3 used & new from £1.99

Have one to sell? Sell on Amazon

Image Unavailable

Image not available for
Colour:
  • Sorry, this item is not available in
  • Image not available
      

Mahler: Symphony 9


Available from these sellers.
1 new from £19.99 2 used from £1.99

Product details

  • Orchestra: BBC Philharmonic Orchestra
  • Conductor: Kurt Sanderling
  • Composer: Gustav Mahler
  • Audio CD (19 Feb 1996)
  • Number of Discs: 1
  • Label: BBC Radio Classics
  • ASIN: B000024K15
  • Average Customer Review: 5.0 out of 5 stars  See all reviews (1 customer review)
  • Amazon Bestsellers Rank: 413,081 in Music (See Top 100 in Music)

Customer Reviews

5.0 out of 5 stars
5 star
1
4 star
0
3 star
0
2 star
0
1 star
0
See the customer review
Share your thoughts with other customers

Most Helpful Customer Reviews

1 of 1 people found the following review helpful By Dr R TOP 500 REVIEWER on 12 Sep 2014
Unusual amongst musicians fleeing Hitler’s Germany, the conductor Kurt Sanderling (1912-2011) travelled east to the Soviet Union in 1936. It must have been a difficult, even dangerous, time for a German in that country during the Great Patriotic War. However, he worked alongside Mravinsky at the Leningrad Philharmonic Orchestra from 1942-60 before returning to East Germany to rebuild the Berlin Symphony Orchestra over the period 1960-77 and also took charge of the Dresden Staatskapelle Orchestra between 1964-67.

Sanderling recorded Mahler’s Ninth Symphony with the Berlin orchestra in 1979 and with the Philharmonia Orchestra in 1992. Sandwiched between the two was this recording with the BBC Philharmonic Orchestra. Founded in 1934 as the BBC Northern Orchestra, it changed its name to the BBC Philharmonic in 1982, the year of Sanderling’s recording. The 1996 digital remastering, by John Hunt of the BBC Radiophonic Workshop [shades of Dr Who], is excellent.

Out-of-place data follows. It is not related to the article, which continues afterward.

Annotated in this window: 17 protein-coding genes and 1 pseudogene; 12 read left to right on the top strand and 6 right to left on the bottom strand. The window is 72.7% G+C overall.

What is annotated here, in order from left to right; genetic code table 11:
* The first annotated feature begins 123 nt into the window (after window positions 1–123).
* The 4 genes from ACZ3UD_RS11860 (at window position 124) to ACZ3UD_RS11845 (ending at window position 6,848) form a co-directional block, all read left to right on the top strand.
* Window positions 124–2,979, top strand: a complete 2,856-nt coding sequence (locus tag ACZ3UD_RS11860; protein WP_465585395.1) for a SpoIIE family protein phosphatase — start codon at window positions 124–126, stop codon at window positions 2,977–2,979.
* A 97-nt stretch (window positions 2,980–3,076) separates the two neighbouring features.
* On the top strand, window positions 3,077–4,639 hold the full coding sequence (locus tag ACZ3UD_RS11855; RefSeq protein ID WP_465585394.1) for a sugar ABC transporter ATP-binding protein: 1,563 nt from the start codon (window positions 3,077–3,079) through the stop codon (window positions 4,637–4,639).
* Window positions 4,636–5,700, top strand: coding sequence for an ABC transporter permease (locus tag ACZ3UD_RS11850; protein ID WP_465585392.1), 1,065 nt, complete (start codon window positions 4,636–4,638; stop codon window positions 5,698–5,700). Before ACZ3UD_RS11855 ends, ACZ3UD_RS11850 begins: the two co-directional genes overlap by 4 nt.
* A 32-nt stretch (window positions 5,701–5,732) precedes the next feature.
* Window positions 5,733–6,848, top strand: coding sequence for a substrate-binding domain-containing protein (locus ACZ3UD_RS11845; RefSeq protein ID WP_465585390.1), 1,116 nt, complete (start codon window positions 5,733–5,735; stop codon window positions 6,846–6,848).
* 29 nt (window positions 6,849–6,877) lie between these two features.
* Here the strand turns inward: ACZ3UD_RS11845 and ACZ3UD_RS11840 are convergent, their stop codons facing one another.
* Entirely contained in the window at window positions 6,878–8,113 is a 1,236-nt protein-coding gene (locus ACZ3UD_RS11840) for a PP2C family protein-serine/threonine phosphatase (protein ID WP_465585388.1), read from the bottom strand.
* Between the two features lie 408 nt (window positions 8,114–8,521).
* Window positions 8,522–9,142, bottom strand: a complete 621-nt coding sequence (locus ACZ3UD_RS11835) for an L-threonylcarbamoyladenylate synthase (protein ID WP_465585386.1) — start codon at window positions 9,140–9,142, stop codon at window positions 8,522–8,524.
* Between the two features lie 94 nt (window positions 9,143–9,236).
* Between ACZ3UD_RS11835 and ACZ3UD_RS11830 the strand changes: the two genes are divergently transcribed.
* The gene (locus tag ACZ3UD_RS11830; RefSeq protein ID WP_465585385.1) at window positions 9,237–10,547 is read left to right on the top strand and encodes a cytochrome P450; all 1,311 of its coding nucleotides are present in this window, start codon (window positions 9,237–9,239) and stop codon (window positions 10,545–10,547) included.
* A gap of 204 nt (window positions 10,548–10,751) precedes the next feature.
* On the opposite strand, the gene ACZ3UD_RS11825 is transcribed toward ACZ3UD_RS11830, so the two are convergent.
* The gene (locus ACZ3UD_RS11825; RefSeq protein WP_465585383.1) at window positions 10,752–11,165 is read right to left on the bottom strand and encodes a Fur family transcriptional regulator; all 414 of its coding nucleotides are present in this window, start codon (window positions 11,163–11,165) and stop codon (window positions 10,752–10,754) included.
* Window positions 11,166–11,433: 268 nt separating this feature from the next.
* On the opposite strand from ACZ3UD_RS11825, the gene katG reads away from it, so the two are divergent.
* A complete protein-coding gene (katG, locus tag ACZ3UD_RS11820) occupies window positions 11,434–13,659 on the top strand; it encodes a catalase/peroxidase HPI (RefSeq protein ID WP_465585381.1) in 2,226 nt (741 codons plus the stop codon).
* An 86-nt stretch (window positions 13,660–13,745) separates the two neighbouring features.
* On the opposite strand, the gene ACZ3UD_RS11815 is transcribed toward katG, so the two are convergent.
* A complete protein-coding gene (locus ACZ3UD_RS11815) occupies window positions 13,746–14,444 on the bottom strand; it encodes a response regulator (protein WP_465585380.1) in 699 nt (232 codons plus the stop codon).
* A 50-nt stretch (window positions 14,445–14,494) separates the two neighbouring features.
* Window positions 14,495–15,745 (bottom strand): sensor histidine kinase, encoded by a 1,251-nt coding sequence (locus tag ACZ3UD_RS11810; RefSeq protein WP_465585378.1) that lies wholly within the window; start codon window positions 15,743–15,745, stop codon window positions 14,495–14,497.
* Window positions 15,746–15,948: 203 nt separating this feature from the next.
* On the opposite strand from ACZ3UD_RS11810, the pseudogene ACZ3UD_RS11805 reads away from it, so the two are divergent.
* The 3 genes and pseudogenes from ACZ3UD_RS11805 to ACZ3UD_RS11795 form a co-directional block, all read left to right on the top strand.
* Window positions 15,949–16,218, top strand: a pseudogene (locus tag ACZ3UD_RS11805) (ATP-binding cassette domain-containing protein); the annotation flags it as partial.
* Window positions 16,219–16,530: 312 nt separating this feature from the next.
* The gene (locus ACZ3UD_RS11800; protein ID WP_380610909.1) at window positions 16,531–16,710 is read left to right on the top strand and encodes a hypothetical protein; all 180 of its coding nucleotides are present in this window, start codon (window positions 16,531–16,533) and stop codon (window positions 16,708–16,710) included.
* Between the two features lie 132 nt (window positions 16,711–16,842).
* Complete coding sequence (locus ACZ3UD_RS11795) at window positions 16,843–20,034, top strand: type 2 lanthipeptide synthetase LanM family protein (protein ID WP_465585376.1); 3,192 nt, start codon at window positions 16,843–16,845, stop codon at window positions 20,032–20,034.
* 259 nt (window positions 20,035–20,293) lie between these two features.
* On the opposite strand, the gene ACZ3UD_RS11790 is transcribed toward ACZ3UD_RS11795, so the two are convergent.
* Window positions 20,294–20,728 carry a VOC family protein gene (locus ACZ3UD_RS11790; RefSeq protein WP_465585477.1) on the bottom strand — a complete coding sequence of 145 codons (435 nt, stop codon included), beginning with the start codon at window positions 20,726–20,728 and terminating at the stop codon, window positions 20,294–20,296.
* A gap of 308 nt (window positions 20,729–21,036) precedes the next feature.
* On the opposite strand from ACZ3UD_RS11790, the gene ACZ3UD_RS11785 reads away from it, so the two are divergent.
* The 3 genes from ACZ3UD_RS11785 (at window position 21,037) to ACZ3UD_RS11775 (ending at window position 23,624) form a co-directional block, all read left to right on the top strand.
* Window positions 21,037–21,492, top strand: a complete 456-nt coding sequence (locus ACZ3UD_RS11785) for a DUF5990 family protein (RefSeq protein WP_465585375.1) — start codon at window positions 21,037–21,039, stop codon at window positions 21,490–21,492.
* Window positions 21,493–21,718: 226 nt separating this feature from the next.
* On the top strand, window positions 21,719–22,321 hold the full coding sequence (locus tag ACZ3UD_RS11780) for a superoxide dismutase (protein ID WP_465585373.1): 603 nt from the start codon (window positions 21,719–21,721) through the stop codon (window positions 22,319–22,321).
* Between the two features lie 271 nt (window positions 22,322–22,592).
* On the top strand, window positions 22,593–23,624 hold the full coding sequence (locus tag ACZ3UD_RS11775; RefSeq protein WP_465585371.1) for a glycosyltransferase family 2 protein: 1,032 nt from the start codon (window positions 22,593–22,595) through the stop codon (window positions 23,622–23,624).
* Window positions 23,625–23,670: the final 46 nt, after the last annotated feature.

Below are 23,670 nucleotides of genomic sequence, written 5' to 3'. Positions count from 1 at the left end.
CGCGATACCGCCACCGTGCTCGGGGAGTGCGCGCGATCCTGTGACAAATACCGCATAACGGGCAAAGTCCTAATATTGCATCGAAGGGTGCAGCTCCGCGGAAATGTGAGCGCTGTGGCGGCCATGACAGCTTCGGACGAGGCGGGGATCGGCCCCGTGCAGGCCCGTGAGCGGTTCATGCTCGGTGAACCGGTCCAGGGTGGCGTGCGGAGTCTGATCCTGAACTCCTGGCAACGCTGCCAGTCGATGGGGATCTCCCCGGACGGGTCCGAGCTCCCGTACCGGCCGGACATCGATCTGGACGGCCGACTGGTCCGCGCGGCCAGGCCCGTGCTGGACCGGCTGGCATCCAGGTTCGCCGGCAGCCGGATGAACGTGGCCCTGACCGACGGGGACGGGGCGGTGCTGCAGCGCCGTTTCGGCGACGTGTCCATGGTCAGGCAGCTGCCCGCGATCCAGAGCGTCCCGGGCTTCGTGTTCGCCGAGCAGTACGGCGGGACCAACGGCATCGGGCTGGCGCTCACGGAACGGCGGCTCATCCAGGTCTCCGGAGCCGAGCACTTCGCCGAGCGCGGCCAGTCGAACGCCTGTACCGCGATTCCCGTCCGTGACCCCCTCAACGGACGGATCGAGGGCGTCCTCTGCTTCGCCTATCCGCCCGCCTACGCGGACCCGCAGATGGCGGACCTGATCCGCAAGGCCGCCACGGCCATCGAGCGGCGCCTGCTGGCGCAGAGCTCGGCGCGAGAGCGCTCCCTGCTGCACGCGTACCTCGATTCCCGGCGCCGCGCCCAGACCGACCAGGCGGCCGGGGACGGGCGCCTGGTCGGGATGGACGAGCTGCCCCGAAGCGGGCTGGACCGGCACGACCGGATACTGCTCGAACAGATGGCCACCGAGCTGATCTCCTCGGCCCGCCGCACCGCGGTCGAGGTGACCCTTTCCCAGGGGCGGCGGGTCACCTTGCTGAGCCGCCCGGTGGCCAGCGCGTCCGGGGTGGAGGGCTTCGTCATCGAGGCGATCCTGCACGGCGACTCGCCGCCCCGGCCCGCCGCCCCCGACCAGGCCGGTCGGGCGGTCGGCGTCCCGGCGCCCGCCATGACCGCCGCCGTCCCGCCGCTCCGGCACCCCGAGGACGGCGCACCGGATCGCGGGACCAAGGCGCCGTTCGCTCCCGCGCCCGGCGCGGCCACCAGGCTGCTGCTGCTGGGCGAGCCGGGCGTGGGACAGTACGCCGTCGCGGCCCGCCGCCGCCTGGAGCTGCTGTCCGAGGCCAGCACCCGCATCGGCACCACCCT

Sanderling’s performance is expansive, taking 78.01, but not self-consciously so, and he obtains a staggering performance from an orchestra that could not be imagined being in the same league as orchestras from Vienna, Berlin, Amsterdam or North America. What stands out is the conductor’s ability to shape incrementally the enormous work whilst being attentive to every demand of the composer’s complex orchestration. Sanderling grounds the performance in the initial Andante, which moves from its mysterious opening, through its contrasting emotions, to the funeral march and its reflective ending. These beautiful judged contrasts are continued in the subsequent movements without the music at any time becoming austere.
Read more ›
Comment Was this review helpful to you? Yes No Sending feedback...
Thank you for your feedback. If this review is inappropriate, please let us know.
Sorry, we failed to record your vote. Please try again

Customer Discussions

This product's forum
Discussion Replies Latest Post
No discussions yet

Ask questions, Share opinions, Gain insight
Start a new discussion
Topic:
First post:
Prompts for sign-in
 

Search Customer Discussions
Search all Amazon discussions
   


Look for similar items by category


Feedback